Saturday, February 18, 2012

It's Everything They Said It Is...and More

I finally got a chance to see a movie that could very well net some hardware a week from of last year's best-loved theatrical movies, "The Help."

Got to see it this afternoon because of this afternoon's second annual Black History Movie and Potluck get-together at Omaha's Clair Memorial United Methodist Church...and, let me tell you, "The Help" is everything the critics (and a lot of other moviegoers) said it is.

And more.

In this movie, set in 1963-64 and based on Kathryn Stockett's novel (a book I haven't read yet), recent University of Mississippi grad Eugenia "Skeeter" Phelan (Emma Stone) returned to her home town of Jackson, MS wanting to be a journalist. First gig she got was with the city's paper, The Journal. And Skeeter ended up writing an advice column centering on how to be a better domestic.

Next thing you knew, Skeeter started kicking around the idea of a book telling what a maid's life was like in mid-1960s Mississippi...from the maid's point of view. (Remember: The Magnolia State's laws wouldn't allow anything like that back then.)

At first, only two maids- Aibileen Clark and Minny Jackson (Viola Davis and fellow Oscar nominee Octavia Spencer)- were willing to open up to Skeeter. (And for Minny and Aibileen to even open up like this was playing with a raging fire in America's hotbed of hatred and intolerance and racism.)

All through the movie (all 140 minutes of it), I kept thinking about the four remaining Republican challengers for the party's 2012 presidential nomination and how the teachers of hatred in those four men's lives were working to mold those candidates at the very moment in which "The Help" was set.

And all I could do was cringe at the thought.

Hilly Holbrook (played by Bryce Dallas Howard) really made me cringe; so did the cronies she hung around with as they helped to keep racism alive in Jackson. And Skeeter's mom (Allison Janney of West Wing fame) made me cringe, too...especially when she clammed up every time Skeeter asked about the maid (Cicely Tyson as Constantine) who raised our recent Ole Miss grad.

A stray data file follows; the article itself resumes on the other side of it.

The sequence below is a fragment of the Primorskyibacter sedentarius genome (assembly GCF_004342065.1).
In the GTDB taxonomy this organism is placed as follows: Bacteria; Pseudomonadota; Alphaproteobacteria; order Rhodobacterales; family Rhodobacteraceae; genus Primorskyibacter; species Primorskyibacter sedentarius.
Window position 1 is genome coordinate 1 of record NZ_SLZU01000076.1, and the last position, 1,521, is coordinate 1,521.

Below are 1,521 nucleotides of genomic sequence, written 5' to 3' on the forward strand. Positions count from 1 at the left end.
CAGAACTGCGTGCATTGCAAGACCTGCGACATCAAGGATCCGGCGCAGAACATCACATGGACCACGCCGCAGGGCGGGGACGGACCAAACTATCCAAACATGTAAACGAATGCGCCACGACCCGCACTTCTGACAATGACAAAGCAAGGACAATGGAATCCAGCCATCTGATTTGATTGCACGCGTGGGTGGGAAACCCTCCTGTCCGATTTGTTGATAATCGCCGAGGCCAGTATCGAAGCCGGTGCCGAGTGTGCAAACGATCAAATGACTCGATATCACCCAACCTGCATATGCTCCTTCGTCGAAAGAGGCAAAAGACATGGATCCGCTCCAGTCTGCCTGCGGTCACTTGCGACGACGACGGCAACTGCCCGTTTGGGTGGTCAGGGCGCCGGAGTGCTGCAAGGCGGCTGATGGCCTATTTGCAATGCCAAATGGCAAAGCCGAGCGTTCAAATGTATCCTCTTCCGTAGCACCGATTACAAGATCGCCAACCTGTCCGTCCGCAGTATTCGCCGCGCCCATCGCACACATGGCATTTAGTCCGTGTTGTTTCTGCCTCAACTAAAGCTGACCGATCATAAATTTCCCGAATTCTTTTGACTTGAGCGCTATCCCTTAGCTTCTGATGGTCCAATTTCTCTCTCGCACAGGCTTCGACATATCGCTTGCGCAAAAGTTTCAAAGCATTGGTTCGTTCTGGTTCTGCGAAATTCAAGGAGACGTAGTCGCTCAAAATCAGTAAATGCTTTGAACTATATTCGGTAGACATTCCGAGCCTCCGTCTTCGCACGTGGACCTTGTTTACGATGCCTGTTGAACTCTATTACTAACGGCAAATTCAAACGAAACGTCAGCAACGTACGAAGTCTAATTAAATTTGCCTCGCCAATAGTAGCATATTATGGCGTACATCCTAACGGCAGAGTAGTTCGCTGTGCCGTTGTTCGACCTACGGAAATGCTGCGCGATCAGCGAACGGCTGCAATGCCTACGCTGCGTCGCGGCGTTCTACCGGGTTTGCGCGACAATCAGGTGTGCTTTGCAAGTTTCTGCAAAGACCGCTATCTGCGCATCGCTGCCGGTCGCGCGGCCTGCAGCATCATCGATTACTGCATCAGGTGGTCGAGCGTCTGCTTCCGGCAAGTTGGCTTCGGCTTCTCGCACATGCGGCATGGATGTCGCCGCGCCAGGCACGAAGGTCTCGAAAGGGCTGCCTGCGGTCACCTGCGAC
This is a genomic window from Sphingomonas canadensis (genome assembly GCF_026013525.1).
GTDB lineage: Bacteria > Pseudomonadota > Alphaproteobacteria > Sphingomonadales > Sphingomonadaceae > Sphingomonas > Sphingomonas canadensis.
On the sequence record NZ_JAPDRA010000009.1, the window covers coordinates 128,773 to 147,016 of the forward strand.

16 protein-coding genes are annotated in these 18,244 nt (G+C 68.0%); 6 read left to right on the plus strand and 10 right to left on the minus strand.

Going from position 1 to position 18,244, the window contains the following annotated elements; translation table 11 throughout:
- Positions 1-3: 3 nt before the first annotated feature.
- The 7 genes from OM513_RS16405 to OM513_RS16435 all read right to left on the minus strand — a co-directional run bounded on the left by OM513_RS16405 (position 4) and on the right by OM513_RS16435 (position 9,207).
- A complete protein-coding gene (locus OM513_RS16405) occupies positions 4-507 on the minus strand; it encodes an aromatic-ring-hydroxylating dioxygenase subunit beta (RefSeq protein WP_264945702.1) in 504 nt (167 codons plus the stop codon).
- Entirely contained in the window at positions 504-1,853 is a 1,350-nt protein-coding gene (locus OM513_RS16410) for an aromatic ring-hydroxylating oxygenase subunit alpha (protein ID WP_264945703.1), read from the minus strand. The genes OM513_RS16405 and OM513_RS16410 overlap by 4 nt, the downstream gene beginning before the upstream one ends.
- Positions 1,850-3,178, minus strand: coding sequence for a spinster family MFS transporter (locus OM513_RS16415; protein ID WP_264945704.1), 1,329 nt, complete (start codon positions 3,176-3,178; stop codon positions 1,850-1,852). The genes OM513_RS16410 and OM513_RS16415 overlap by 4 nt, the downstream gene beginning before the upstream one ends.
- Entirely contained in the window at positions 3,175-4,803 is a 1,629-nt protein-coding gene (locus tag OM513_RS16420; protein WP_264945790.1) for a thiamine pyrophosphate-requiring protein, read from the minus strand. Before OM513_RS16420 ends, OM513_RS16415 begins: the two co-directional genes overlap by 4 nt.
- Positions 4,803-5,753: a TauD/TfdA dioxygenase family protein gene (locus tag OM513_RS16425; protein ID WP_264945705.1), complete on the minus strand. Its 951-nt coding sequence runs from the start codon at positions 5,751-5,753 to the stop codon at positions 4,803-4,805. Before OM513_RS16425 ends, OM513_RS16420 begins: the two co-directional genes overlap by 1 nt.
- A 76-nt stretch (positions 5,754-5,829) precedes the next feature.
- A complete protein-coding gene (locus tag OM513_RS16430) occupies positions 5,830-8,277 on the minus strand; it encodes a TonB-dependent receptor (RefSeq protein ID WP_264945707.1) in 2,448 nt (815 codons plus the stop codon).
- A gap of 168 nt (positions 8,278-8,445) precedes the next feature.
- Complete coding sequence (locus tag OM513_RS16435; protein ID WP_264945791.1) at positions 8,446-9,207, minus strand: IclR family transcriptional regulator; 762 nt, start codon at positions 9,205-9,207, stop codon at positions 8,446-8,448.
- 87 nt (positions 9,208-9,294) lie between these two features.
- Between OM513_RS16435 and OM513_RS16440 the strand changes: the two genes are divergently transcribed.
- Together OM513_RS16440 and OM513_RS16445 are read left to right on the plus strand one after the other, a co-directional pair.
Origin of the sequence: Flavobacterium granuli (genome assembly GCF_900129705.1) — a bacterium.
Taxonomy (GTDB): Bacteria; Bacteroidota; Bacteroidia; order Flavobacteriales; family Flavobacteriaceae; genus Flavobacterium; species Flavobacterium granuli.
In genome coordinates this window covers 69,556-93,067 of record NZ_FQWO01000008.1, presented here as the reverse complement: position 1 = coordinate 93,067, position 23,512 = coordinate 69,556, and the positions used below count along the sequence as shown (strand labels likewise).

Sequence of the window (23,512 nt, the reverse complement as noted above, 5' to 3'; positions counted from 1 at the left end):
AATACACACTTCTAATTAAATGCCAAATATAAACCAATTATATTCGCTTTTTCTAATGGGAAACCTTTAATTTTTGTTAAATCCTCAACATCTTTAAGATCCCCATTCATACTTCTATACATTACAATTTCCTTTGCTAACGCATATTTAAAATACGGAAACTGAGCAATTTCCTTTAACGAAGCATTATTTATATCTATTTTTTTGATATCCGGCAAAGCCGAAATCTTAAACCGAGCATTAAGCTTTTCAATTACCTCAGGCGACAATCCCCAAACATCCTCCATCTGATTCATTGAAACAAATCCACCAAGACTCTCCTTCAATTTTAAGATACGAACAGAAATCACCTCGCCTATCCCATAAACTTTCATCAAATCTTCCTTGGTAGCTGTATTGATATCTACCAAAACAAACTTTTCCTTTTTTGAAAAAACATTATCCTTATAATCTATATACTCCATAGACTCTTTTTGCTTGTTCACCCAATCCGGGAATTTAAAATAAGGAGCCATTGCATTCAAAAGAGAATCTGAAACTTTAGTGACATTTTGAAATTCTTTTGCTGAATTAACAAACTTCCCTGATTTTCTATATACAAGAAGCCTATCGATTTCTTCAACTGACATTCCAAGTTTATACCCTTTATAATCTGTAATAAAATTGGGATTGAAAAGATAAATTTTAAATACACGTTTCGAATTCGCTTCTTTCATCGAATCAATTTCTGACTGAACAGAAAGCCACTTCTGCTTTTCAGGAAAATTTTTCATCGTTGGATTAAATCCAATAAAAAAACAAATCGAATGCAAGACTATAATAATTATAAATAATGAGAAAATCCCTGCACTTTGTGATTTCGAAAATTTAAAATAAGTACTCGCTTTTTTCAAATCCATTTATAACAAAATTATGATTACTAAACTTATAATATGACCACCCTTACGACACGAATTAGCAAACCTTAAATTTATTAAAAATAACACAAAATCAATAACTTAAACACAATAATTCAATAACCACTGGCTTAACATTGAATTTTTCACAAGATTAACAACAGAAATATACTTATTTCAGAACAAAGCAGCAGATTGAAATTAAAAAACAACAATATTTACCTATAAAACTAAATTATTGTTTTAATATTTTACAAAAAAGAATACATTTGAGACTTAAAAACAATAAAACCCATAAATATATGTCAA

I even cringed when Minny was offered a domestic's job for the rest of her life by her employers, Celia and Johnny Foote.

Minny was the first maid Celia (Jessica Chastain) ever hired...and, the way I took Celia, she was under a ton of pressure to hire a maid. It was...well, Expected. But all through the movie, Minny, among other things, showed Celia how to cook. (And guess who was there when Celia gave birth?)

Let me tell you, I cheered for BOTH Aibileen and Skeeter...and I also liked it when other maids finally decided to contribute stories to the book Eugenia was trying to put together.

One message I thought "The Help" kept shouting out was one about courage.

It takes courage to speak up when people are constantly trying to fit you into one social straitjacket after another. It also takes courage to listen to people who've been forced into those social straitjackets.

The result of that speaking up (as well as of that listening) feels empowering.

And that's the biggest lesson "The Help" can teach us...especially at a time when this country's Republicans would like nothing better than to take America back to 1612...let alone 1912 or 1963.

When "The Help" came out, some reviewers took a look at its predominantly female cast and immediately labeled it a "chick flick." (And yep, the offending journalists made a huge mistake in doing so.)

At a time when Willard Romney runs around saying his birth city (Detroit, MI) should go bankrupt and has repeatedly said that America's auto industry- the very profession that enabled his father George (a 1968 presidential hopeful and, later, HUD secretary) to put food on the table- should crash and burn; at a time when Newton Gingrich keeps questioning inner-city children's work ethic; at a time when Rick Santorum still questions Barack Obama's religion, among other things; and at a time when Ron Paul and his son Rand want to see the private sector go back to discriminating against people on the basis of skin color, we need to take a look at the time in which a movie like "The Help" was set and say, loud and clear: "NEVER AGAIN!"